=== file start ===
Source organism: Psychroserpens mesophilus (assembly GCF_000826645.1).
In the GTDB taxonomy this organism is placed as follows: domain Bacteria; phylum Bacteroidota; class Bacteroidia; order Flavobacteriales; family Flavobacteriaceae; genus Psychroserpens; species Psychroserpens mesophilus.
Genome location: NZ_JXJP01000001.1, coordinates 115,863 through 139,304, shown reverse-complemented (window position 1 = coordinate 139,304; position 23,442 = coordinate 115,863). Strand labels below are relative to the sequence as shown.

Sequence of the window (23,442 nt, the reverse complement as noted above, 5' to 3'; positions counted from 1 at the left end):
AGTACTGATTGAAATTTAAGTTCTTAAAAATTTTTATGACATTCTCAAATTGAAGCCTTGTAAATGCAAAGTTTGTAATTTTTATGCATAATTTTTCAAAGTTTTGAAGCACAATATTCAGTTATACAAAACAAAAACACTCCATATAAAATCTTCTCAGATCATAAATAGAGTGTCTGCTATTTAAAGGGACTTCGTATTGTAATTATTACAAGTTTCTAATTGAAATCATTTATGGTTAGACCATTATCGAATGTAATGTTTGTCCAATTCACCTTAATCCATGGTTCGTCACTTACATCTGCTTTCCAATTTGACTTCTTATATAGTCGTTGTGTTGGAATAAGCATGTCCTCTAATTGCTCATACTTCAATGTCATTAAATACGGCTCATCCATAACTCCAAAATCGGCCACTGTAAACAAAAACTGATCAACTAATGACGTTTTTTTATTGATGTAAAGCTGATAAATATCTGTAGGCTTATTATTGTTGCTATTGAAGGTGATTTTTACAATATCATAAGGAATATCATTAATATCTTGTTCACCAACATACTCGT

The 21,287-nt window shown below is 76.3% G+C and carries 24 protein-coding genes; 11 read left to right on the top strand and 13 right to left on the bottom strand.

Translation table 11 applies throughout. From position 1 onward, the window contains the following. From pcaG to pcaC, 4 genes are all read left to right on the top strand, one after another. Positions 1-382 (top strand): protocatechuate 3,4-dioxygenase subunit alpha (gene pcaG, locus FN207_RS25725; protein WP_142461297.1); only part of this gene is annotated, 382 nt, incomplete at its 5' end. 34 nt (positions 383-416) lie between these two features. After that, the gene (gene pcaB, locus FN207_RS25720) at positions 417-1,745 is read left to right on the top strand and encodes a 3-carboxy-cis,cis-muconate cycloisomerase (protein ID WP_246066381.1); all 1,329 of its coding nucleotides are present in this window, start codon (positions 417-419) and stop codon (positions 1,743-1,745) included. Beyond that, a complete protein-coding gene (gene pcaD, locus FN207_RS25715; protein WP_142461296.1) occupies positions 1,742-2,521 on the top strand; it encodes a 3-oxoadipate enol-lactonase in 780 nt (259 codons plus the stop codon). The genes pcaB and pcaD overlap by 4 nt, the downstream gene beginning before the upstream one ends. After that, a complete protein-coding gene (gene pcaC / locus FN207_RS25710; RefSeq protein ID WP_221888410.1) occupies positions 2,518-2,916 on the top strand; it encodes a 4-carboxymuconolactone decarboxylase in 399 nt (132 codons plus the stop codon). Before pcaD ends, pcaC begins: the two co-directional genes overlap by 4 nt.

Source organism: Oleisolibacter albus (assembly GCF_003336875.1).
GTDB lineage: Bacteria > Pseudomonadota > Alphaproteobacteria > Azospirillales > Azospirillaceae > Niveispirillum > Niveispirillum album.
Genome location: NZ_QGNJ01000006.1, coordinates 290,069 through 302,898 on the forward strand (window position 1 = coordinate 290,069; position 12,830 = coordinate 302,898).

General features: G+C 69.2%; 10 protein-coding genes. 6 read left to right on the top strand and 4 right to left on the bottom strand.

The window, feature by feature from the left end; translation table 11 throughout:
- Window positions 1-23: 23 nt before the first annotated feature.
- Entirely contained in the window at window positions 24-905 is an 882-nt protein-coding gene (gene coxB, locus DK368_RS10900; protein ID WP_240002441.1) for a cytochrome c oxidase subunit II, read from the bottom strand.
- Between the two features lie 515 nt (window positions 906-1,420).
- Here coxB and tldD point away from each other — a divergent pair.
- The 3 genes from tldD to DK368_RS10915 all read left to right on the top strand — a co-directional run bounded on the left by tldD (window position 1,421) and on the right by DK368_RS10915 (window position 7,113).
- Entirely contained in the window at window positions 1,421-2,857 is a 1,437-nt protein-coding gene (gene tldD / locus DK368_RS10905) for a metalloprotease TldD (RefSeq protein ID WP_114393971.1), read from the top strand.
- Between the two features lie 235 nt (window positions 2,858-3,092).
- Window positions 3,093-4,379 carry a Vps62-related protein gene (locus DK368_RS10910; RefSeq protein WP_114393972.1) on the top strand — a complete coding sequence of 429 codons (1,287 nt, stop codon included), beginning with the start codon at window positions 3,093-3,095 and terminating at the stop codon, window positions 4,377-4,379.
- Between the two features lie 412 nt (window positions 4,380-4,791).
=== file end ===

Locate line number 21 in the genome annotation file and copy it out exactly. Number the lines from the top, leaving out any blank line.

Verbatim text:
- Between the two features lie 412 nt (window positions 4,380-4,791).